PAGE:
To say that death is a 'part' of life comes from the religious impulse that offers humanity an afterlife. Therefore, life and death form a cycle. To this end, death is a part of the goodness of the natural, theological order.
But to deny the existence of god is to also reject the possibility of an afterlife.
This is why Wittgenstein commented that death is a termination of life, not a part of living for which we somehow prepare. His obvious referent her was Heidegger, who wrote that being in life is being headed for death, etc...my pont here is that, regarding death, there's been a secular counterforce around for the last 100 years or so that says death is dad.
We can also affirm the medcsci has always sought the prolongation of life. It likewise has always formed a marriage of convenience with religion to offer people a backup consolation when medicine fails, as it always, finally, does.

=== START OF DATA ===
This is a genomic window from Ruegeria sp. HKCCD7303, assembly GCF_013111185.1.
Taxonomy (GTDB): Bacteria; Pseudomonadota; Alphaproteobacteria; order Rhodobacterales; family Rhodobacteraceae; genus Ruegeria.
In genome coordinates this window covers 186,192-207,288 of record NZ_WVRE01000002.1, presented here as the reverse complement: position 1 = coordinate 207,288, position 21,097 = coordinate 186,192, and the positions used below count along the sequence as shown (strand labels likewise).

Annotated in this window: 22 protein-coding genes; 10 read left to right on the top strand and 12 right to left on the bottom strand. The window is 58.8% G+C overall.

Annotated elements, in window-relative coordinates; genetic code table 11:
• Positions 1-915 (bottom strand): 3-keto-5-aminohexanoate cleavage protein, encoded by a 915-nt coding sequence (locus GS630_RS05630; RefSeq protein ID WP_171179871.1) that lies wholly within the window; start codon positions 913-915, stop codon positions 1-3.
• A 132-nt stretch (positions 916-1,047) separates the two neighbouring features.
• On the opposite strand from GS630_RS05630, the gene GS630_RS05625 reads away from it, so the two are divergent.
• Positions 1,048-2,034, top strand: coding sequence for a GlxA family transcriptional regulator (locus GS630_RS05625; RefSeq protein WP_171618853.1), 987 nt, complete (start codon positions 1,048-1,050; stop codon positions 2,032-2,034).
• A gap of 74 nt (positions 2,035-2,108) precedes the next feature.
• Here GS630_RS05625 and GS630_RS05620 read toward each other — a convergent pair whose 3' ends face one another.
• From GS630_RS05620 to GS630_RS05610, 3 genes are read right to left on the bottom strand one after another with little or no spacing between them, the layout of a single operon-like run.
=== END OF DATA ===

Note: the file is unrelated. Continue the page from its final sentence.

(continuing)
As for children, simply raising them as atheist (as I did) will take care of the 'death is goodness' issue once and for all. Conversely, raising them as religious and giving them this book will create confusion and ambiguity.
That being said, my personal view is to wait to answer hard questions only when they're asked, which obviously gives the parent an indication that the kids are ready to understand. My reply to my own was, "No one knows what happens after you die. We have doctors whose job it is to make sure people live as long as possible". So my opinion tilts toward Barathon's: giving a child a book about death is a really bad idea.
Lastly, no, the indefinite prolongation of life is not realistic; med sci process is by increments. Moreover, the huge steps in life's extension have, historically, come with improvements in social sanitation and available vaccines. Cytology, organ transplants and pills for diabetes are fun to talk about, but are, statistically speaking, only a drop in the statistical well.